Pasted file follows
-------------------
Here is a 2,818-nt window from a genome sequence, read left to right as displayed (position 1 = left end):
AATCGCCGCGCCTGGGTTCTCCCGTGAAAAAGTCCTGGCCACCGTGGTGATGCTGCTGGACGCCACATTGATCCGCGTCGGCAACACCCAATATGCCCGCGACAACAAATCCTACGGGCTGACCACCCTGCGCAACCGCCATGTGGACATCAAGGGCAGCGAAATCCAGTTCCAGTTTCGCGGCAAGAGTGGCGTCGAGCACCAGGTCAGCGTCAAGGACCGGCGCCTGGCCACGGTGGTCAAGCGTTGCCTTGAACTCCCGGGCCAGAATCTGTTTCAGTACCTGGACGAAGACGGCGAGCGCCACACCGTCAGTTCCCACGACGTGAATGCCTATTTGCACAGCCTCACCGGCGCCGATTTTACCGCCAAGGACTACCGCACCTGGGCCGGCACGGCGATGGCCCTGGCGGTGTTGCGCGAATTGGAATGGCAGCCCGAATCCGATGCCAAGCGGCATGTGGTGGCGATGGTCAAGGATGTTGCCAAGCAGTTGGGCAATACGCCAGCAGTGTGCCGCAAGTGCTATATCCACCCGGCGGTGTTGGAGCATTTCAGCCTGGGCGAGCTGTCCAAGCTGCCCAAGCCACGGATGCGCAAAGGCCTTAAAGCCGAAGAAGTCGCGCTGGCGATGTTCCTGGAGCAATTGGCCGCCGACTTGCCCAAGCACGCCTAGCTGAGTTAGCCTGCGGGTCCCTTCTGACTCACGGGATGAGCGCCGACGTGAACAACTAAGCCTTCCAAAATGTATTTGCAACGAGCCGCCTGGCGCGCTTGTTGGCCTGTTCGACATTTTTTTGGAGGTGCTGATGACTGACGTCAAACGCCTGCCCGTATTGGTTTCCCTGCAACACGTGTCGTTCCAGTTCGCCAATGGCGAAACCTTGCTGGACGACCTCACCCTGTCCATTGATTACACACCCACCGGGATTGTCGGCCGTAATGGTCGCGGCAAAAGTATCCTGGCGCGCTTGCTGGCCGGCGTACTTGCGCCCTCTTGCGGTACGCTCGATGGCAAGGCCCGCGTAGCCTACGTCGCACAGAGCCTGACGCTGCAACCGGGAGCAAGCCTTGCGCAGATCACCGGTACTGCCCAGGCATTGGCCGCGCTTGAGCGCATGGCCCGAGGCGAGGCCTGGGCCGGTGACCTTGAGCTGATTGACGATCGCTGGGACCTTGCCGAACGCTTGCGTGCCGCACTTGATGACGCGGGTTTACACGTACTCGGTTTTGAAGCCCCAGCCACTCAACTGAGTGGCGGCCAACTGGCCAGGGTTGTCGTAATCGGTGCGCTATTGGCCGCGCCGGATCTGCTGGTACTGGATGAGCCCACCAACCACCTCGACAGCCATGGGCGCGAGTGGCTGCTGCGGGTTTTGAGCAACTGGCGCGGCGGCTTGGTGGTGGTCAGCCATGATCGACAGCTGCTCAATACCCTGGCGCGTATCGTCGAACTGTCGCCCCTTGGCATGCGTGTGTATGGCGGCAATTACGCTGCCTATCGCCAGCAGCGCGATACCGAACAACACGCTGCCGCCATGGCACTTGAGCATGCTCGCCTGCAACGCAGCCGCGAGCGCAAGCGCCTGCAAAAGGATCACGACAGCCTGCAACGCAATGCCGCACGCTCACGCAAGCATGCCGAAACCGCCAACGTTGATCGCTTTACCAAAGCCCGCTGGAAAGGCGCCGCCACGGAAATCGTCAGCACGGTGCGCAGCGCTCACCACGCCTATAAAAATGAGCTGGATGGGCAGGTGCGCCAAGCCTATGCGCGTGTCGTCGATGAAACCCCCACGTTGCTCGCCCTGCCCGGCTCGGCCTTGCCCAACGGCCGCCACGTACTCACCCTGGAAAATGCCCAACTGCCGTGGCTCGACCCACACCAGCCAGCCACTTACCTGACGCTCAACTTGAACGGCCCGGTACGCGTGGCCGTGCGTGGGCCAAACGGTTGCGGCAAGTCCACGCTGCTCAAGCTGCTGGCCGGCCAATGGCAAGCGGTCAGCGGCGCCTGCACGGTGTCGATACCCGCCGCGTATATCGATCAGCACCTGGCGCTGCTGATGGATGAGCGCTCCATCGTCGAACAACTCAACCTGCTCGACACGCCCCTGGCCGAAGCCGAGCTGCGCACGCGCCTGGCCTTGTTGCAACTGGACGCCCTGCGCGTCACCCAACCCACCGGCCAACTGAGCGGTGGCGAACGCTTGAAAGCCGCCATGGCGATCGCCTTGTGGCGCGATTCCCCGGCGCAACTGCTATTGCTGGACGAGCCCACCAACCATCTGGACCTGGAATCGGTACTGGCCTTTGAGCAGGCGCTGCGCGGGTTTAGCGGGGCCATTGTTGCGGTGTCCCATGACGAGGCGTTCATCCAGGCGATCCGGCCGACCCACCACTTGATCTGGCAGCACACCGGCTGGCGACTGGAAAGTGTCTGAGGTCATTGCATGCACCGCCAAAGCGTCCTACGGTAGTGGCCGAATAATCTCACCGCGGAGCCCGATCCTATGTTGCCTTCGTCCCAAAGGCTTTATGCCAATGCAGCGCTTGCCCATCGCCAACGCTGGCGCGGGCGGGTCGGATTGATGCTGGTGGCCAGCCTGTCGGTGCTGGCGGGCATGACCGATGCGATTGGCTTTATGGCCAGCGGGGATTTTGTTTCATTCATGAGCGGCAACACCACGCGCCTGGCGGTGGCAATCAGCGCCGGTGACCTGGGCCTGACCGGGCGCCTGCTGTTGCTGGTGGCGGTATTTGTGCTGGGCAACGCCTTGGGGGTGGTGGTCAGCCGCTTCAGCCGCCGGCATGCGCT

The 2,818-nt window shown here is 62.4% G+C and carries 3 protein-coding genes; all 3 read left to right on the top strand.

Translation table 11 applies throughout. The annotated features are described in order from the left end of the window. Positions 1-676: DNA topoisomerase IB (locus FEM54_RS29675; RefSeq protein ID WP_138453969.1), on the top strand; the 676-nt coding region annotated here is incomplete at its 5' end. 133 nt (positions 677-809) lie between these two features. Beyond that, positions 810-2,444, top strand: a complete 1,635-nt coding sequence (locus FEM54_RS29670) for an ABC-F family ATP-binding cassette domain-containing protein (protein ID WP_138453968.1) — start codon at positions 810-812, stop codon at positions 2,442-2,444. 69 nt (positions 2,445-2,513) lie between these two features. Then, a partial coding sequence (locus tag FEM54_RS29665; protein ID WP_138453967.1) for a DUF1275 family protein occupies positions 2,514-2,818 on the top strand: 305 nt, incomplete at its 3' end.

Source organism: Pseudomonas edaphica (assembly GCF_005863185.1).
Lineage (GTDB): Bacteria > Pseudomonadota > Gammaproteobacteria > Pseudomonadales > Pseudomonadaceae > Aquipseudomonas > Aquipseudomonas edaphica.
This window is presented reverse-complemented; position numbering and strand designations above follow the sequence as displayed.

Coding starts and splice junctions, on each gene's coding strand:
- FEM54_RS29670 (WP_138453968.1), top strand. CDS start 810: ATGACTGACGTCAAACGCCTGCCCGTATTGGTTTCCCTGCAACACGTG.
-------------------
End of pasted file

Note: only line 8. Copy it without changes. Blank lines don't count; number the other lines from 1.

Coding starts and splice junctions, on each gene's coding strand: